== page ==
Monday, October 15, 2012

One of the blogs I follow regularly, Deep Sea News, recently posted an article about the resurrection of a geoengineering project called Planktos, founded by businessmen Russ George, which you can read here. His company became bankrupt a few years ago after severe pressure by environmentalists and scientists halted the main project of the business, plankton seeding.
   
    The idea was that phytoplankton, who use Iron naturally found in seawater for photosynthesis, would thrive on a massive dumping of iron fillings into the ocean and cause an algal bloom. This huge bloom would then fix the carbon dioxide in the oceans - boom, climate problem gone. He recently tested it off the coast of British Columbia, where it indeed caused a huge algal bloom (see this article and map from the Guardian). So in theory yes the artificial addition of iron worked in that an algal bloom occurred, although a bloom much larger would have to occur if a dent was to be made in carbon dioxide amounts in the ocean.  So what's the problem?

     Disregarding the UN's international treaty on geoengineering signed by 191 countries a few years ago, we simply do not know what the affects of such radical artificial geoengineering would be. The impact to benthic communities would be hit particularly hard as hypoxia spreads towards the bottom of the ocean as bacterial communities gorge themselves on the billions of dead phytoplankton floating down from the surface because of the rapid increase in phytoplankton population. Unused iron could alter benthic community dynamics, and it is not clear how well the carbon could be contained - in other words, whether the carbon will just cycle back into the form of carbon dioxide within a few years. At the surface, toxic waters (i.e. red tides) could spring up, harming fisheries. And finally, it is possible that this method could even worsen climate change.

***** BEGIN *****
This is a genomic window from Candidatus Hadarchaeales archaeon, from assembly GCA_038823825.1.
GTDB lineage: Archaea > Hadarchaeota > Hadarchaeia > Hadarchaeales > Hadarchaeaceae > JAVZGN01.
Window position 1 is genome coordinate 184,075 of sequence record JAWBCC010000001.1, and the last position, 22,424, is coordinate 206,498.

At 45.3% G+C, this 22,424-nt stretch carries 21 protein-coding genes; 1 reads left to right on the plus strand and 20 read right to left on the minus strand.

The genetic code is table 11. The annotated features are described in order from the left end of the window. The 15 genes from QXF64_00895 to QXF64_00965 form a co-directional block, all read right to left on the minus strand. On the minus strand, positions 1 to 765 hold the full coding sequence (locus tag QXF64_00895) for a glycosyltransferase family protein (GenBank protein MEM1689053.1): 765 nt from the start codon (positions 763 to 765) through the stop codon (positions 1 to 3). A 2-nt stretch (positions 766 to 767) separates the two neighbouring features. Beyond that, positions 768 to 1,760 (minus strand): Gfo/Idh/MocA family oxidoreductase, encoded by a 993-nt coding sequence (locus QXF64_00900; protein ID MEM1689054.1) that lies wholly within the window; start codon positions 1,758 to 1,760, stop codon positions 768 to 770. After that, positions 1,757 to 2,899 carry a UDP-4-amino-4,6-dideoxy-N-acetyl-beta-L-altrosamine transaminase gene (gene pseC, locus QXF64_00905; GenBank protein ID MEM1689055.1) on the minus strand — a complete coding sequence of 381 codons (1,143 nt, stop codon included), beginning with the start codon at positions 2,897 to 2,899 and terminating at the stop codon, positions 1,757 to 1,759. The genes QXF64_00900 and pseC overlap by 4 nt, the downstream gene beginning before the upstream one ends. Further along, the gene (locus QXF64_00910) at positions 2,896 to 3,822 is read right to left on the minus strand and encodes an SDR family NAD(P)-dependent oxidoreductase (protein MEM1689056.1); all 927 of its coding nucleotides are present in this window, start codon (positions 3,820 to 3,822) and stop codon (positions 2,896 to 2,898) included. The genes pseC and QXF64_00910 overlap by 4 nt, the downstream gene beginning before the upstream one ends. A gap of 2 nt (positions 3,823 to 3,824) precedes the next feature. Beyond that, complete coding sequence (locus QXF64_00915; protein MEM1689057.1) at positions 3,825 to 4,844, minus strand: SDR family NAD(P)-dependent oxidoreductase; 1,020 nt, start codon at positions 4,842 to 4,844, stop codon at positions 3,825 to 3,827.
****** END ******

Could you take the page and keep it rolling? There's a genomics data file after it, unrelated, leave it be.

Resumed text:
I am not passing judgement yet - I will be interested to see what the affects of the bloom will be on the local fisheries and benthic communities in the next few months to years. So while I do love reading Deep Sea News, I take issue with their current article as it preemptively condemns the 'experiment'. I am in no way justifying George's action, nor am I saying that sound science lays behind it, but I would rather wait for data (even if it is likely to prove the dump was a terrible idea) to come out before it is deemed a failure/crippling blow to the environment.

    Another reason I hesitate to immediately condemn the dumping is the simple lack of solutions. While I believe geoengineering to be the absolute last resort to the climate problem, there simply aren't a lot of companies out there who are in a position to help reduce greenhouse emissions as a primary goal. I think Planktos should have definitely undergone some serious smaller scale experiments are even drop geoengineering altogether - a company that is attempting to help preserve the climate and biodiversity (they have a reforestry project as well that I have not as of yet investigated) using a business model that attempts to make the environment profitable a boon. I know, I've scourged the internet for hours looking for jobs/internships in Marine Conservation - there simply aren't that many. I believe the only way we can fix the climate problem is to make being green (or blue if you prefer) profitable to the right companies while still providing the resources that people need (not want). So while I do not support geoengineering, I am saddened to see another company attempting to profit off of Conservation (in a good way!) go down.

    Investigate Planktos and George for yourself. I think you will agree that while the the events that model provided by George are far from the best, conservation driven businesses can be the thing to reduce climate emissions and preserve biodiversity.

    

Monday, October 1, 2012

My internship may have ended, but the show of marine awesomeness must go on!

The Ikka Carbonate Columns, Ikka Fjord, Greenland - the coolest underwater geological structures ever. They form from underwater seeps of Carbonate to form a mineral called Ikaite, which form these sweet pinnacles. But they are disappearing fast, most likely as a result of ocean acidification. The pinnacles are essentially dissolving as the surrounding ocean becomes more neutral, so withing a few decades these will be gone.

Put it in full screen, HD. The action starts around 2:00 if you are lazy.

Definitely on my list of top 5 places to dive.